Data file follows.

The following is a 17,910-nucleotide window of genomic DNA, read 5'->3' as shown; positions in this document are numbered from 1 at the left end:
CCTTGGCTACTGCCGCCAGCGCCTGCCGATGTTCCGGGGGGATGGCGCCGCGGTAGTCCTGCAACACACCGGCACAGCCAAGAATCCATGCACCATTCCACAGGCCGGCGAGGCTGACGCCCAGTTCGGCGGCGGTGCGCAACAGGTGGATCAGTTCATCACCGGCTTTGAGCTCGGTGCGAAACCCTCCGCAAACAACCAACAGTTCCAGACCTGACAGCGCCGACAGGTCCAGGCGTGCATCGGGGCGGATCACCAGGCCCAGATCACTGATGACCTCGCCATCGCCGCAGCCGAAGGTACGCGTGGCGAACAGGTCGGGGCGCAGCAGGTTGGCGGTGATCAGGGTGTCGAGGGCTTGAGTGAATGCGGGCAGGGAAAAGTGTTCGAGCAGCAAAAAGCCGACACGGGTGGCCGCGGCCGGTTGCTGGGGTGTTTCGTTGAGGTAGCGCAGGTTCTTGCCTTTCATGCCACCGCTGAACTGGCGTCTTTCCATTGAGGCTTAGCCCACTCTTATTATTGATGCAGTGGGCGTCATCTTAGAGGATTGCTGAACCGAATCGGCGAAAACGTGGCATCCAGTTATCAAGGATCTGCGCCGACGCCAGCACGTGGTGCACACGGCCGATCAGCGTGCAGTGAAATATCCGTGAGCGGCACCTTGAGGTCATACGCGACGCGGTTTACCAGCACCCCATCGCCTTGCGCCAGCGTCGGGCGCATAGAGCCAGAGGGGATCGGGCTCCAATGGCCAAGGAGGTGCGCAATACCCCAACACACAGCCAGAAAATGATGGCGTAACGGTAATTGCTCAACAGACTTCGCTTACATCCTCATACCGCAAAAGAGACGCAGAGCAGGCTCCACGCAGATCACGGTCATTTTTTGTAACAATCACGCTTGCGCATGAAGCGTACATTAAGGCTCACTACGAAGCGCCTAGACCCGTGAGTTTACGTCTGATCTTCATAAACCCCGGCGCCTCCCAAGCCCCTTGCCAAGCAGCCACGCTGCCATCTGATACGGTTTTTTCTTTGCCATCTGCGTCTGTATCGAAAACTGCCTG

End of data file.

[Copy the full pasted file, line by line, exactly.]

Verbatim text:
The following is a 17,910-nucleotide window of genomic DNA, read 5'->3' as shown; positions in this document are numbered from 1 at the left end:
CCTTGGCTACTGCCGCCAGCGCCTGCCGATGTTCCGGGGGGATGGCGCCGCGGTAGTCCTGCAACACACCGGCACAGCCAAGAATCCATGCACCATTCCACAGGCCGGCGAGGCTGACGCCCAGTTCGGCGGCGGTGCGCAACAGGTGGATCAGTTCATCACCGGCTTTGAGCTCGGTGCGAAACCCTCCGCAAACAACCAACAGTTCCAGACCTGACAGCGCCGACAGGTCCAGGCGTGCATCGGGGCGGATCACCAGGCCCAGATCACTGATGACCTCGCCATCGCCGCAGCCGAAGGTACGCGTGGCGAACAGGTCGGGGCGCAGCAGGTTGGCGGTGATCAGGGTGTCGAGGGCTTGAGTGAATGCGGGCAGGGAAAAGTGTTCGAGCAGCAAAAAGCCGACACGGGTGGCCGCGGCCGGTTGCTGGGGTGTTTCGTTGAGGTAGCGCAGGTTCTTGCCTTTCATGCCACCGCTGAACTGGCGTCTTTCCATTGAGGCTTAGCCCACTCTTATTATTGATGCAGTGGGCGTCATCTTAGAGGATTGCTGAACCGAATCGGCGAAAACGTGGCATCCAGTTATCAAGGATCTGCGCCGACGCCAGCACGTGGTGCACACGGCCGATCAGCGTGCAGTGAAATATCCGTGAGCGGCACCTTGAGGTCATACGCGACGCGGTTTACCAGCACCCCATCGCCTTGCGCCAGCGTCGGGCGCATAGAGCCAGAGGGGATCGGGCTCCAATGGCCAAGGAGGTGCGCAATACCCCAACACACAGCCAGAAAATGATGGCGTAACGGTAATTGCTCAACAGACTTCGCTTACATCCTCATACCGCAAAAGAGACGCAGAGCAGGCTCCACGCAGATCACGGTCATTTTTTGTAACAATCACGCTTGCGCATGAAGCGTACATTAAGGCTCACTACGAAGCGCCTAGACCCGTGAGTTTACGTCTGATCTTCATAAACCCCGGCGCCTCCCAAGCCCCTTGCCAAGCAGCCACGCTGCCATCTGATACGGTTTTTTCTTTGCCATCTGCGTCTGTATCGAAAACTGCCTG